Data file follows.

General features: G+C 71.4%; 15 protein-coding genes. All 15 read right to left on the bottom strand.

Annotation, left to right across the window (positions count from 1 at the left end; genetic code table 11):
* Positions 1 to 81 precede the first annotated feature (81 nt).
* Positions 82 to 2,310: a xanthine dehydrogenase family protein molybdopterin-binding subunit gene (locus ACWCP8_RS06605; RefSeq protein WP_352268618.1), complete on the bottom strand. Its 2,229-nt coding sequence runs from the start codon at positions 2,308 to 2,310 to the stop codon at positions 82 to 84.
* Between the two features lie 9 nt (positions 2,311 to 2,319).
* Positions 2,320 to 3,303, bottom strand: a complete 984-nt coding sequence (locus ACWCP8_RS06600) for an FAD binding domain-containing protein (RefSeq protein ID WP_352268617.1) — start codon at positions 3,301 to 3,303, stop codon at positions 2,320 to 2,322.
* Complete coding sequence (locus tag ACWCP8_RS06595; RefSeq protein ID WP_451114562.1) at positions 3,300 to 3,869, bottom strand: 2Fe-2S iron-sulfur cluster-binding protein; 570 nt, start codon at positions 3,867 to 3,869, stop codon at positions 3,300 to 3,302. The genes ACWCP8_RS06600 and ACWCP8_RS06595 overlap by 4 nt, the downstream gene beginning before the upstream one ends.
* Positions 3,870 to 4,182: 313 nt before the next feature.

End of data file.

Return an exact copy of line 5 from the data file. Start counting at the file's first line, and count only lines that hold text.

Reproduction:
* Between the two features lie 9 nt (positions 2,311 to 2,319).